The bridge was approved for construction in 1924, with the construction plans being finalized in 1926. The approaches were built between 1923 and 1926. When it came time to build the main bridge structure, several firms bid for the work. The city of Minneapolis also bid on the job. In fact, the city was the winning bidder. The bridge was built between June, 1926, and October, 1929. The work was accomplished using day labor. The official dedication ceremony was held in September of 1929.
The completed bridge was 2,921 feet long. This includes the two main arches which span 265-1/2 feet, two smaller side arches of 93 feet, and a number of smaller concrete girder spans. The main arches had a vertical clearance of 110 feet above the Mississippi River, making it the highest bridge in the city of Minneapolis.
The Cedar Avenue Bridge served its purpose for nearly four decades. By the mid and late 1960s, the bridge was badly in need of an overhaul. At the same time, the new Mississippi River crossing for Interstate Highway I-35W was being built. This new bridge opened in 1967. In the process of building the new I-35W, the streets in the area between I-94 and the Mississippi River were significantly altered. The south end of the Cedar Avenue Bridge would no longer connect to Cedar Avenue. Rather, the bridge approach was curved to the east so it would connect to 19th Avenue South. The north end was similarly changed in that it no longer connected to Johnson Street. Rather, it would connect to 10th Avenue SE.
To accommodate the building of the new I-35W, the Cedar Avenue Bridge was closed near the end of 1967, with the new I-35W bridge acting as the official detour. I-35W was opened across the Mississippi River in 1971. At that time, the city of Minneapolis made the decision to complete a major rebuild of the Cedar Avenue Bridge. The approaches would be reworked to meet the new street alignments. The girder spans would be removed. Some of the approach spans would be replaced with smaller concrete arches, while other approach spans would be filled in and eliminated. This resulted in a bridge that was about 800 feet shorter, but much more attractive given all the smaller arch spans. The main spans were repaired, and a new wider traffic deck was installed. This allowed for 4 traffic lanes and two sidewalks to be carried over the river. When the bridge reopened in 1976, it was renamed the 10th Avenue Bridge to reflect the new street alignments.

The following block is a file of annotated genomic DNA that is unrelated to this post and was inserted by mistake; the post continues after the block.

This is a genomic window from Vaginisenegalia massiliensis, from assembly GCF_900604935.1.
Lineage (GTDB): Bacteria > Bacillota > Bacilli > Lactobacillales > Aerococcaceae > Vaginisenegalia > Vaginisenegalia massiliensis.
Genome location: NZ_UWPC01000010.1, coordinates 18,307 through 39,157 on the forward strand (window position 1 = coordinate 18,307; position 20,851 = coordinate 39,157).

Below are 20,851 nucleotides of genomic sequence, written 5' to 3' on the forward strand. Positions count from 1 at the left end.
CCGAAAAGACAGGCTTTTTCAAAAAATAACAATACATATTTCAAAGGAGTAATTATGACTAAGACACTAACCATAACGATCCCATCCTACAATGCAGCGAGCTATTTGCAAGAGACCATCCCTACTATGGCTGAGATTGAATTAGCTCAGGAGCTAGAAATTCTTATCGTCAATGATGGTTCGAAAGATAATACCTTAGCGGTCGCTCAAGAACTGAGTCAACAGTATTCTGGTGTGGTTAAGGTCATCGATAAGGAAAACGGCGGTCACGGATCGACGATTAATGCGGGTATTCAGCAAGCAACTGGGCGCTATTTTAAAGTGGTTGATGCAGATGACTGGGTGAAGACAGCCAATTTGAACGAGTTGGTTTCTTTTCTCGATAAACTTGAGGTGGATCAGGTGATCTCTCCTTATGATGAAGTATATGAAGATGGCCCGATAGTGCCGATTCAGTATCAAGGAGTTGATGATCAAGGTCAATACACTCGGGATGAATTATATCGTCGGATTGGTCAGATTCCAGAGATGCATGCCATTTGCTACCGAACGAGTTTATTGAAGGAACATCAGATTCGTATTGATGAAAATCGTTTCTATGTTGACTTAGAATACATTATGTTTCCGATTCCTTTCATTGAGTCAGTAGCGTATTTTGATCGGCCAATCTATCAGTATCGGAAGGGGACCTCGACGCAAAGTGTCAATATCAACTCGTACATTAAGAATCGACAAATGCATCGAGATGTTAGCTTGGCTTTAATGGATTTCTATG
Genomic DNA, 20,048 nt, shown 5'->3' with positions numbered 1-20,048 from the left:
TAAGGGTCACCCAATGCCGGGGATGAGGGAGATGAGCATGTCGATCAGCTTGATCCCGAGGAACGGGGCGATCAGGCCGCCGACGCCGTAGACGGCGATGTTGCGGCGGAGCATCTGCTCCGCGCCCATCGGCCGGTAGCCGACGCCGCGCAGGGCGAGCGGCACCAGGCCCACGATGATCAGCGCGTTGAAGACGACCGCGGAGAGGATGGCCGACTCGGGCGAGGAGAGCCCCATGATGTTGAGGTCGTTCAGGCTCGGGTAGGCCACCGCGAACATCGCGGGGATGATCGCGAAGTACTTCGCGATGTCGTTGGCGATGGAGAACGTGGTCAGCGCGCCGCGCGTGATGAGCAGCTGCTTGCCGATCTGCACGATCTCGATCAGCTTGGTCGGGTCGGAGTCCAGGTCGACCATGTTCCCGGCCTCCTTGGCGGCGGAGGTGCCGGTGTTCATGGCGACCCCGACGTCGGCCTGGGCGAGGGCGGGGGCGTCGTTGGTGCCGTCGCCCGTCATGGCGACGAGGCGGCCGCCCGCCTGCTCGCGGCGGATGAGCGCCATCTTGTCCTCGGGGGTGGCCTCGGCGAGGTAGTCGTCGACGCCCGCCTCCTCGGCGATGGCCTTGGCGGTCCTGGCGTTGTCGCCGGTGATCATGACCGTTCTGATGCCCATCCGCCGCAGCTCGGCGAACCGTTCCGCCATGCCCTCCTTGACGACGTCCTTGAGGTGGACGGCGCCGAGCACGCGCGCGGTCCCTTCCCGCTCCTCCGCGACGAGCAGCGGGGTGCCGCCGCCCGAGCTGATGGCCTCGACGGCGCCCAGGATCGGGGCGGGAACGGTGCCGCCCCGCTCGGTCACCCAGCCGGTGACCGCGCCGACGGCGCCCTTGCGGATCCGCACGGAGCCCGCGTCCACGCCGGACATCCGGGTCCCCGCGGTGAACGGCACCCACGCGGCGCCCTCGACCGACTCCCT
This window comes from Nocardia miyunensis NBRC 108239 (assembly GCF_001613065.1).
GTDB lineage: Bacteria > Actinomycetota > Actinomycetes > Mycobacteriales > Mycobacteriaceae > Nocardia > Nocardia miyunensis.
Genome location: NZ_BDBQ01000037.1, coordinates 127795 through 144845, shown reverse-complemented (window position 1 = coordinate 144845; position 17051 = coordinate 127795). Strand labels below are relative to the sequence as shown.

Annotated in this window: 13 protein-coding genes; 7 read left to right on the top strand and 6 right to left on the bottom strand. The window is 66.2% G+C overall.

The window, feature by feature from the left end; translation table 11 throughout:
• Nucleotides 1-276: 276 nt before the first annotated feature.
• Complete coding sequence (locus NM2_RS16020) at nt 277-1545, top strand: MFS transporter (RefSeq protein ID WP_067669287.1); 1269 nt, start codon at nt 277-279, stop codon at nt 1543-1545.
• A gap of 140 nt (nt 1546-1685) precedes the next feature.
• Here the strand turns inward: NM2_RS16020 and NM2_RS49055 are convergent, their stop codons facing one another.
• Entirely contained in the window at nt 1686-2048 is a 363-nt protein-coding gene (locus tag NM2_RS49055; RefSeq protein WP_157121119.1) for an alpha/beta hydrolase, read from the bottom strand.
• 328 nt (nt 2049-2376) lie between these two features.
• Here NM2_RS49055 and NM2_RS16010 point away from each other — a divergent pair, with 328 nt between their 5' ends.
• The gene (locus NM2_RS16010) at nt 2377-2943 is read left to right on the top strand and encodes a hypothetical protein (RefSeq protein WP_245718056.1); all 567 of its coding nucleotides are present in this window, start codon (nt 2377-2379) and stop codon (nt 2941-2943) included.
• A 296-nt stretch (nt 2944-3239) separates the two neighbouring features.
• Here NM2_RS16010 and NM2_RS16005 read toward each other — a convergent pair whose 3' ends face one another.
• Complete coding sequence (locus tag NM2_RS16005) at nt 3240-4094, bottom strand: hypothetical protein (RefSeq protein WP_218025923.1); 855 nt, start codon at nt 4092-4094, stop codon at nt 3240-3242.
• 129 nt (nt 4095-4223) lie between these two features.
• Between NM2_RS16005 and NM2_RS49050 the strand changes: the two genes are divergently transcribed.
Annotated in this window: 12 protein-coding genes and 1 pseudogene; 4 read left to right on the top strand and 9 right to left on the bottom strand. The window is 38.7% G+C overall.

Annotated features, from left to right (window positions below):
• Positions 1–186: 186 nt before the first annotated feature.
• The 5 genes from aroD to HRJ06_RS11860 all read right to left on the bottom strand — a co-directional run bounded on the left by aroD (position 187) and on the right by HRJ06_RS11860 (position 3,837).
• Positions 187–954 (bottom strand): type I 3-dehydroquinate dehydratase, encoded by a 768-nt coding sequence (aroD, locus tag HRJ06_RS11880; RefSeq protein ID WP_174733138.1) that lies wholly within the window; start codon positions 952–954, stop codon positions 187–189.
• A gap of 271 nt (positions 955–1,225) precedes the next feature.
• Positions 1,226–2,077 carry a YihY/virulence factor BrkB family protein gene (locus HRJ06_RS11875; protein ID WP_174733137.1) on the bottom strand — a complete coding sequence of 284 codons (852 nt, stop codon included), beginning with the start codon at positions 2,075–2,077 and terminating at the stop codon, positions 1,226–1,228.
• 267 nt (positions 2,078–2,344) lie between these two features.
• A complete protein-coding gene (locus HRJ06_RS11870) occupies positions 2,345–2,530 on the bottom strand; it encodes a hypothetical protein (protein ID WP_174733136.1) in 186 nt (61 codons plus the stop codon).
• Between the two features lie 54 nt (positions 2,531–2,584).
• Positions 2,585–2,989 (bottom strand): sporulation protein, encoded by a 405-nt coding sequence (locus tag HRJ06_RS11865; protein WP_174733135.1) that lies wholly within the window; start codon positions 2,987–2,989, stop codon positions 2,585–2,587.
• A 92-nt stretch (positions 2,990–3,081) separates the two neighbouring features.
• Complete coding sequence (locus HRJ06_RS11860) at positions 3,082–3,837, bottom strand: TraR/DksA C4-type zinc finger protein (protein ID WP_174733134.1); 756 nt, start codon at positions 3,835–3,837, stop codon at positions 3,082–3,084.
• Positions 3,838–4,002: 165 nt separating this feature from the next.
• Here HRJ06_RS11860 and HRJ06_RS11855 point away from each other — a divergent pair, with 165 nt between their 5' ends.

The 10th Avenue Bridge was added to the National Register of Historic Places in 1989. It was included as a result of its design, which is an example of the highest form of the golden age of the reinforced concrete arch bridge.
The 10th Avenue Bridge was closed on August 1, 2007, following the collapse of the 1967-era I-35W bridge located just upstream of the 10th Avenue Bridge. The bridge reopened on August 31, 2007, as a 2 lane bridge open to all traffic, plus a dedicated bicycle lane. Crews installed a chain link on the west side of the bridge and have set up a pedestrian viewing area on that side of the bridge to allow people to watch the construction of the new Saint Anthony Falls Bridge for I-35W. The new I-35W bridge was completed in September, 2008. The city of Minneapolis removed the fence and barricades returning the bridge to its 4-lane configuration on October 1, 2008. The viewing area was well received and heavily used during the construction of the new I-35W bridge.
The photo above was taken from West River Parkway in the spring of 2005 looking northeast at the main river crossing. Only part of the bridge is in view since the bridge makes three distinct curves. The photo below was taken in August, 2007, from the Northern Pacific Bridge #9 just days after the I-35W bridge collapse. Wreckage from the I-35W bridge can be seen, as well as the lower falls dam, the Stone Arch Bridge, and the Minneapolis city skyline.